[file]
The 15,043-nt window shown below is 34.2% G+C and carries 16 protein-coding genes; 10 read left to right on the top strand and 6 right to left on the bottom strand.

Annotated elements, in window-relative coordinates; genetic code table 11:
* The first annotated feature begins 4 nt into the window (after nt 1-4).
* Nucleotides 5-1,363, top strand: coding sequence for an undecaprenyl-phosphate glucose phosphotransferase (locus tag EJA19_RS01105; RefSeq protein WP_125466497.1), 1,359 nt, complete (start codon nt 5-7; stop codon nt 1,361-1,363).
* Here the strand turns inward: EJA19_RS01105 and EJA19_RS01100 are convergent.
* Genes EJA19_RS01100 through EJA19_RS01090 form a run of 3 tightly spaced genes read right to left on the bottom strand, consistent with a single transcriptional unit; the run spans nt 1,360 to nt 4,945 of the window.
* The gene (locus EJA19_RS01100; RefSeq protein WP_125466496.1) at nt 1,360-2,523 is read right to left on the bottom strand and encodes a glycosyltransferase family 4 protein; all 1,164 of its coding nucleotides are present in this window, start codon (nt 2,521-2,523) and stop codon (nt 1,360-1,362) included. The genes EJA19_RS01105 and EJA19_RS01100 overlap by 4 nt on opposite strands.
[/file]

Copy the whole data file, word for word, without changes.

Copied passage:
The 15,043-nt window shown below is 34.2% G+C and carries 16 protein-coding genes; 10 read left to right on the top strand and 6 right to left on the bottom strand.

Annotated elements, in window-relative coordinates; genetic code table 11:
* The first annotated feature begins 4 nt into the window (after nt 1-4).
* Nucleotides 5-1,363, top strand: coding sequence for an undecaprenyl-phosphate glucose phosphotransferase (locus tag EJA19_RS01105; RefSeq protein WP_125466497.1), 1,359 nt, complete (start codon nt 5-7; stop codon nt 1,361-1,363).
* Here the strand turns inward: EJA19_RS01105 and EJA19_RS01100 are convergent.
* Genes EJA19_RS01100 through EJA19_RS01090 form a run of 3 tightly spaced genes read right to left on the bottom strand, consistent with a single transcriptional unit; the run spans nt 1,360 to nt 4,945 of the window.
* The gene (locus EJA19_RS01100; RefSeq protein WP_125466496.1) at nt 1,360-2,523 is read right to left on the bottom strand and encodes a glycosyltransferase family 4 protein; all 1,164 of its coding nucleotides are present in this window, start codon (nt 2,521-2,523) and stop codon (nt 1,360-1,362) included. The genes EJA19_RS01105 and EJA19_RS01100 overlap by 4 nt on opposite strands.